Because Google knows what you search for and which webpages you read, it can build a "profile" of you. Several companies do this; Google is unique in its relative honesty about privacy concerns. Browse to http://www.google.com/ads/preferences to see your profile and freak yourself out. A half-dozen other companies probably know that same information about you.
I doubt anybody can imagine how much money can spring from a database of 500 million Internet users and their behaviour.
And people wonder why Google lets you search for free.
Let's pick on someone else. Twitter users often use http://tinyurl.com/, http://bit.ly/, http://j.mp/ or other such websites to fit web addresses into Twitter's 140-character limit. In goes an address like http://maps.google.ca/maps?f=d&source=s_d&saddr=76+9+Avenue,+New+York,+NY+10011,+United+States+(Google)&daddr=1600+Amphitheatre+Parkway,+Mountain+View,+CA+94043,+USA+(Google)&geocode=FXurbQId08aW-yFatxpZiXCuXCktkJYTv1nCiTEixjLqxYw7rQ%3BFa8DOwIdLyS5-CEW5-Xqa0glpilRbQR7ArqPgDEel6cyESl4DQ&hl=en&mra=pe&mrcr=0&sll=39.081877,-98.197183&sspn=32.847436,54.580078&ie=UTF8&ll=39.571822,-98.173828&spn=32.636524,54.580078&t=h&z=4 and out comes the Twitter-ready address of http://j.mp/4LAFwg, which now points to the same thing. Great, but now the company behind j.mp sees where Internet users browse, since every John Twitteruser tells j.mp where he's going when he follows a j.mp link. This information on where Twitter users browse is worth money, and j.mp sells it.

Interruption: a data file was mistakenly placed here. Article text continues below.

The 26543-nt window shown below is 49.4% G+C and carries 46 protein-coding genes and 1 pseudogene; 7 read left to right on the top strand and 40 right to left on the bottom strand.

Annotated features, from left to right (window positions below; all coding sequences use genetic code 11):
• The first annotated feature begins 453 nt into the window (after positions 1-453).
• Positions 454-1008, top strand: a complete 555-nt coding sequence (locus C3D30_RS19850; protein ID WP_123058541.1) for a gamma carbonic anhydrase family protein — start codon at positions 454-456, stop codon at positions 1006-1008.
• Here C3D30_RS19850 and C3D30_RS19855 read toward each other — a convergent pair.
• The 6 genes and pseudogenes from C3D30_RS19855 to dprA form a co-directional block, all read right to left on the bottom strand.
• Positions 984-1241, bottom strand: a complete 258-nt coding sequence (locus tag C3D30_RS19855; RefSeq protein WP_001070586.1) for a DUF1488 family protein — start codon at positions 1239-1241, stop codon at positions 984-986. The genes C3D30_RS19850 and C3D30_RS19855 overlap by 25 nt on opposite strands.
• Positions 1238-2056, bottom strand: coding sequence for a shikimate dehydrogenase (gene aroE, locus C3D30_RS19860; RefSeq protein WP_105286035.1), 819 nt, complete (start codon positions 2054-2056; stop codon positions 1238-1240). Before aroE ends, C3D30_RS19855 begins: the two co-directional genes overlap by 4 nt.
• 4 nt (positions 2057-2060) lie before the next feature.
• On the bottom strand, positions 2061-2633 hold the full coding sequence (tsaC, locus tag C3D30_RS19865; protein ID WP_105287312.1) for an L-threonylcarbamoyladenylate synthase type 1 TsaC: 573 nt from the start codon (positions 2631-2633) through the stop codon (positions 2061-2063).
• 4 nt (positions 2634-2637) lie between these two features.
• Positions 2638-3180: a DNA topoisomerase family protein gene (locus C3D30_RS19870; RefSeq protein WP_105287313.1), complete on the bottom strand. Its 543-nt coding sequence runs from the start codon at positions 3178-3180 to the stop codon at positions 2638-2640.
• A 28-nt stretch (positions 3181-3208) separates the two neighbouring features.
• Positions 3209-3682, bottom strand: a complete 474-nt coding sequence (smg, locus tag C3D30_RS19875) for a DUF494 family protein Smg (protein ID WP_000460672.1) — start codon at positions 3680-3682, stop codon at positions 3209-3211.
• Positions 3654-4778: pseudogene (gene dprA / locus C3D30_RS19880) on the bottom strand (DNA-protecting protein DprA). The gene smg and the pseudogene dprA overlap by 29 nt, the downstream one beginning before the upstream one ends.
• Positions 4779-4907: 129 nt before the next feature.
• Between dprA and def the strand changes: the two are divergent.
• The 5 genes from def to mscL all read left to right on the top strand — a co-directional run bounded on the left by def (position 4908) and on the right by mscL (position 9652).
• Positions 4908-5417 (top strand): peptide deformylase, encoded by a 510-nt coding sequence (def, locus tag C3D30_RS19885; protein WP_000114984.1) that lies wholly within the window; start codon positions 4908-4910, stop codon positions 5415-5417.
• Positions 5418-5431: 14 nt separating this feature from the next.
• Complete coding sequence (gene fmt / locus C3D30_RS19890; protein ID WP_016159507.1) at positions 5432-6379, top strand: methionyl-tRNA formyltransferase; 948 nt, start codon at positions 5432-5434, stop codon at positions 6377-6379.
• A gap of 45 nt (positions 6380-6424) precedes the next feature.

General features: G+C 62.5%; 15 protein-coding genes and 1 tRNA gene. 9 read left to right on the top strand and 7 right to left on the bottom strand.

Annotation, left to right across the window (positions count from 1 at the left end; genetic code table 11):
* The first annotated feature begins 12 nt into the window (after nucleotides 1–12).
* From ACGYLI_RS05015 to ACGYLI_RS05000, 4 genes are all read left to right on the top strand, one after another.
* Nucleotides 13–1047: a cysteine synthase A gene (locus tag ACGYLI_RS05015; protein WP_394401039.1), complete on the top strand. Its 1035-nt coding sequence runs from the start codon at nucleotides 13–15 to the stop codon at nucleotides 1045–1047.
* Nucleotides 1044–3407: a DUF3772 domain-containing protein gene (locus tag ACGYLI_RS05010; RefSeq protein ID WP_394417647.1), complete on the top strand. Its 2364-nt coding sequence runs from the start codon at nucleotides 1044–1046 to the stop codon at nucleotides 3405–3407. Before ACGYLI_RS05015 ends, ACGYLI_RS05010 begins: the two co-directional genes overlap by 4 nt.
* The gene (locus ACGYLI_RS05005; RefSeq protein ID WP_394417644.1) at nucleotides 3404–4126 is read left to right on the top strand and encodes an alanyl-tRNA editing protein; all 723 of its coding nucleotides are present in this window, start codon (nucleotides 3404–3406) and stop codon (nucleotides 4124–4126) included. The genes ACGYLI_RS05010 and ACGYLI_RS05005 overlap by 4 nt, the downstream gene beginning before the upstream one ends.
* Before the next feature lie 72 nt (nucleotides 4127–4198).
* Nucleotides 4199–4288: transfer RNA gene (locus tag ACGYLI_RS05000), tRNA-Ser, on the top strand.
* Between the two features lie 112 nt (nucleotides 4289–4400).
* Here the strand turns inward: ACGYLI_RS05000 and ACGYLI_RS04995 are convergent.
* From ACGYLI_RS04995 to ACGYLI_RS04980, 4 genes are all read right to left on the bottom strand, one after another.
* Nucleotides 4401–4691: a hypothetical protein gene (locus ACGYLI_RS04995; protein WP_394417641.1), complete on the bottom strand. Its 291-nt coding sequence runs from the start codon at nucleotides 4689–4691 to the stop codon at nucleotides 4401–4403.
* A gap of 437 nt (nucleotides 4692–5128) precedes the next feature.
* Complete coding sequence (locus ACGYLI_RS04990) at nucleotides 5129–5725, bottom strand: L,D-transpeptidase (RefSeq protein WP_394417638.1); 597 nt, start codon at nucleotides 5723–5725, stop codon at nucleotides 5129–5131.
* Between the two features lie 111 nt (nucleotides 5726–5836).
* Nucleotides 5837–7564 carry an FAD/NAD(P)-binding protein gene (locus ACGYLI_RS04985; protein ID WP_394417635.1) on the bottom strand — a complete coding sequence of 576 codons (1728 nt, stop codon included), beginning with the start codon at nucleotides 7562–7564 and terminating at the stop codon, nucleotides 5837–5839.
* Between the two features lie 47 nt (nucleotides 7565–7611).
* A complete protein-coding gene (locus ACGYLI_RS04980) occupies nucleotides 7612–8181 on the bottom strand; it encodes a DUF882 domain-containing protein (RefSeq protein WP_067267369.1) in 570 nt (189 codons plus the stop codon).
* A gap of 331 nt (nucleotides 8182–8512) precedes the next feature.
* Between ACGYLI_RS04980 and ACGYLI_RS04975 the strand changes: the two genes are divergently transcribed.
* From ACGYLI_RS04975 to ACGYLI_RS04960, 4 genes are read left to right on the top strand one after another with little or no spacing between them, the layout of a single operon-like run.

I haven't even mentioned GMail, Google DNS, the iTunes Store, Facebook, or the dozens of other websites you frequent. They all know what you're doing. They may say their privacy policies are legally binding, but you and every other average person won't understand the policies even if you read them. Besides, laws vary from country to country and money-loaded companies have a long tradition of breaking laws first and buying solutions later: it's brave to hope that your Internet footprints are private.
But darn it, all these websites are useful. How can you use them and keep a sense of privacy?
You can't do a thing. Clearing cookies may confuse smaller companies, but big ones can recognize you regardless. Anonymous proxy servers are complicated and inconvenient. If you're religious, you can try praying, but anyone who's worked in a corporation can tell you how futile prayers are against large, lawyer-laden institutions.
My advice: when you use websites, write emails, post photographs, tweet, and instant-message your friends, assume a bunch of people you've never met are watching your every move and keeping records. Because they are, and you can never find out for sure what they're doing with their studies of your behaviour.
Maybe this is how the mountain gorillas feel.
Disclosure: while I have worked at Google, this post shares no corporate secrets and I have no ill feeling toward the company. It's just a handy example for this post containing widely-available, public information.